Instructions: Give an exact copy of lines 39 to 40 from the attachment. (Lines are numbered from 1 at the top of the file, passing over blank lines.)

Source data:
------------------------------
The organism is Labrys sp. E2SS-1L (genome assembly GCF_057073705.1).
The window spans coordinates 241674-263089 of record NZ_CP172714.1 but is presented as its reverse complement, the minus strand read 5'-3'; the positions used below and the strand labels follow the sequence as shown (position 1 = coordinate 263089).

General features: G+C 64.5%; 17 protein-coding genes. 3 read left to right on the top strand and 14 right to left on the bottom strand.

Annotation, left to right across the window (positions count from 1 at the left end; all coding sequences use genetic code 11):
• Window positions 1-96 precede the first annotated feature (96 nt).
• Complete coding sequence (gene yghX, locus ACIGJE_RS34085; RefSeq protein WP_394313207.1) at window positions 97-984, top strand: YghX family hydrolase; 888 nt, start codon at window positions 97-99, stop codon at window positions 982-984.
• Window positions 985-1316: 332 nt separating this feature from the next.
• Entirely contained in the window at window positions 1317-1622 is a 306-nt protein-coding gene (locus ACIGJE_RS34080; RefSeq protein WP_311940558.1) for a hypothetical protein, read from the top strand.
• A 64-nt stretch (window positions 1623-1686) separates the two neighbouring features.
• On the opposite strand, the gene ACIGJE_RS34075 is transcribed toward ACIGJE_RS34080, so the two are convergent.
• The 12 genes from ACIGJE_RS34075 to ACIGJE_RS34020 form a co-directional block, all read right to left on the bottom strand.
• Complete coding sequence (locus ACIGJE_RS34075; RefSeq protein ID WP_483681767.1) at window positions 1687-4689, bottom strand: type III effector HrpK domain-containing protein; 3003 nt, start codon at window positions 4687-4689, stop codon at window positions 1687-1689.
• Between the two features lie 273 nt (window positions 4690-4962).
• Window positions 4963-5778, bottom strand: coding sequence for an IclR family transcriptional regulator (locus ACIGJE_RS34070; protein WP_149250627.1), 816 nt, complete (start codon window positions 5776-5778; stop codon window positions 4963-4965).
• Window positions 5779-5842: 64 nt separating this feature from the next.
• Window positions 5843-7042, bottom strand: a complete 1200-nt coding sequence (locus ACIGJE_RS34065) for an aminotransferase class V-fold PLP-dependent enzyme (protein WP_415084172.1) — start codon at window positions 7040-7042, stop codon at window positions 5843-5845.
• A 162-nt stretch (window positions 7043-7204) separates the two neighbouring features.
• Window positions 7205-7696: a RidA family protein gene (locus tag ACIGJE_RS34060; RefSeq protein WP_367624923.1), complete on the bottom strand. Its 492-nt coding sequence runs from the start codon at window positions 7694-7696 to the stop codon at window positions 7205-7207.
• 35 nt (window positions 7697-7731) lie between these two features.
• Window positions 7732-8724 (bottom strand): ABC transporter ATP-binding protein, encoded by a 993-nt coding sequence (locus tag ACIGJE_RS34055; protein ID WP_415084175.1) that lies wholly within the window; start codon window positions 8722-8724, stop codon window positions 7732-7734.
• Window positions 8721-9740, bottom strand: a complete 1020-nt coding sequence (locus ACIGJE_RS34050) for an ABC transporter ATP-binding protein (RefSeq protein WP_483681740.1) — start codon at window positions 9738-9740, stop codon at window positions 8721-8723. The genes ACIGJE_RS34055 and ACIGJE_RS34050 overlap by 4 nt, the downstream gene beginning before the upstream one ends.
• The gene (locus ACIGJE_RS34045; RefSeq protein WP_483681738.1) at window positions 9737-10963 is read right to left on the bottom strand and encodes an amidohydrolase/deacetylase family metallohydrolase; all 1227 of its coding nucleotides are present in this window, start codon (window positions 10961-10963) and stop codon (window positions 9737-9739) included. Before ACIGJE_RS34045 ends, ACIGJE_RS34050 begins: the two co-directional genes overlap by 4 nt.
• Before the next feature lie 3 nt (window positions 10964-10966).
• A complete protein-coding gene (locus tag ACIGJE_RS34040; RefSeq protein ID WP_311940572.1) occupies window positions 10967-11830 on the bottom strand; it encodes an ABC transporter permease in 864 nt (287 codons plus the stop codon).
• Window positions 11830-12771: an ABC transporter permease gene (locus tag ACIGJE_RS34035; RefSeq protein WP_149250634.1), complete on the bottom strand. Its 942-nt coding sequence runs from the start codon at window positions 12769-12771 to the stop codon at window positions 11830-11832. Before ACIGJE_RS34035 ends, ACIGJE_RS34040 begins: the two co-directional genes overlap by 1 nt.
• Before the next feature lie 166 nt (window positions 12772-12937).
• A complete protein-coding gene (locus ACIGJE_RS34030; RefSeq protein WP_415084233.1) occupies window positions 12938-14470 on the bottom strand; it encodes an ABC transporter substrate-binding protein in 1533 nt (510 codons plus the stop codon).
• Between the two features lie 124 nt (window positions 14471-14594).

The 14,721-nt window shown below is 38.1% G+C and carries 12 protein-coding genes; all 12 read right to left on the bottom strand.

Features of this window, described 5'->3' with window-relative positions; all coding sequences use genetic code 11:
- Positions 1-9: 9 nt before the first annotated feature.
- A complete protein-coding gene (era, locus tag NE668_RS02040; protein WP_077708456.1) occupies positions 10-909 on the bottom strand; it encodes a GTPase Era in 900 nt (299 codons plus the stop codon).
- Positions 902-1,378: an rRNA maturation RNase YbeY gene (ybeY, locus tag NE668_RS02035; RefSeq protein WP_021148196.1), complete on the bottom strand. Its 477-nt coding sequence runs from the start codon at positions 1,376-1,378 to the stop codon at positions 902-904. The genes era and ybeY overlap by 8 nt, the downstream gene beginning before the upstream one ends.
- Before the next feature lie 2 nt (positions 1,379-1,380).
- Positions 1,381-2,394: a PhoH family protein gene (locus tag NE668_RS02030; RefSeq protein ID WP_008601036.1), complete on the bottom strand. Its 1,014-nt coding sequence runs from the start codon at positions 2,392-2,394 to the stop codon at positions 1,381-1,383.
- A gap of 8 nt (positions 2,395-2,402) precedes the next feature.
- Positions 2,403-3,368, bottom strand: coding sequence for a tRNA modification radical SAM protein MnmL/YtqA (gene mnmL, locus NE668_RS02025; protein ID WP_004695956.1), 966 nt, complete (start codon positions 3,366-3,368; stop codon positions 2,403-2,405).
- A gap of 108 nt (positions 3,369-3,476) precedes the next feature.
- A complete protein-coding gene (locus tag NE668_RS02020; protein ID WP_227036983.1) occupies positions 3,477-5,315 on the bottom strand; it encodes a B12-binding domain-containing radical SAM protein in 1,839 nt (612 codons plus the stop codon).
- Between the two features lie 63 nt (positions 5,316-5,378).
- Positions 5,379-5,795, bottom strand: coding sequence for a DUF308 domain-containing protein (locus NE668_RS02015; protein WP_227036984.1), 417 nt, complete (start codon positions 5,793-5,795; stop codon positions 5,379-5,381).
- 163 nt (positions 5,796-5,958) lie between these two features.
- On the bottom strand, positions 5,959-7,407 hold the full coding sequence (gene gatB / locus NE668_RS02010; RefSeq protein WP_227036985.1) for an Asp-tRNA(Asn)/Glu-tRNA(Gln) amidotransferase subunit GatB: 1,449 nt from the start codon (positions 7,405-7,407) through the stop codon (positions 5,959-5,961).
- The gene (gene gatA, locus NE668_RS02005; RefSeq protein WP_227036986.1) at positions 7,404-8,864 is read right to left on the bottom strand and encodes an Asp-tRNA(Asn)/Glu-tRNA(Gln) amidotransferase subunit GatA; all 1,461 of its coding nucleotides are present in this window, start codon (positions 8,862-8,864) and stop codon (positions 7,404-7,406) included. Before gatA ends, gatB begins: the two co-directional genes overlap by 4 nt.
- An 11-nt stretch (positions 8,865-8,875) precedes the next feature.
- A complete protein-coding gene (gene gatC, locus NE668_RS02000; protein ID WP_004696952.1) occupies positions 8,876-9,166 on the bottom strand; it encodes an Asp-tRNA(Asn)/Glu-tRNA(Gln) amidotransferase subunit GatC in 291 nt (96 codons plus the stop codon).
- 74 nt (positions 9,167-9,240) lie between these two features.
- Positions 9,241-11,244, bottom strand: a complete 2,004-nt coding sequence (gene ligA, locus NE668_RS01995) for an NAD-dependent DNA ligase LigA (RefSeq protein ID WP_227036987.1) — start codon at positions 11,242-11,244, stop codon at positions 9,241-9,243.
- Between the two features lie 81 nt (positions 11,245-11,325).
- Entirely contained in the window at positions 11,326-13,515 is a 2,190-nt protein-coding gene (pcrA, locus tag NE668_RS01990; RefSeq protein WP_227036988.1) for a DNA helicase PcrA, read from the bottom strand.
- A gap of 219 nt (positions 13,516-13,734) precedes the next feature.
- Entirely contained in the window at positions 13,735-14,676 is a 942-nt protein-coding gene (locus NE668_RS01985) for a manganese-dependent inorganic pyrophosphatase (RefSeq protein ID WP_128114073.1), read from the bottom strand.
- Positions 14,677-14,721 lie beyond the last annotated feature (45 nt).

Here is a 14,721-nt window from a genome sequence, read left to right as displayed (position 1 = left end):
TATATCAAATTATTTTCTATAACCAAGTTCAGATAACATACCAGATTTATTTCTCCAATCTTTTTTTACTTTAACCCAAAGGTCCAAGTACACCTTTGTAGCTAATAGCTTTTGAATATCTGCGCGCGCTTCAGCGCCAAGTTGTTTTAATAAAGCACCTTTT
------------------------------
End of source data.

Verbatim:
- A complete protein-coding gene (locus tag NE668_RS02020; protein ID WP_227036983.1) occupies positions 3,477-5,315 on the bottom strand; it encodes a B12-binding domain-containing radical SAM protein in 1,839 nt (612 codons plus the stop codon).
- Between the two features lie 63 nt (positions 5,316-5,378).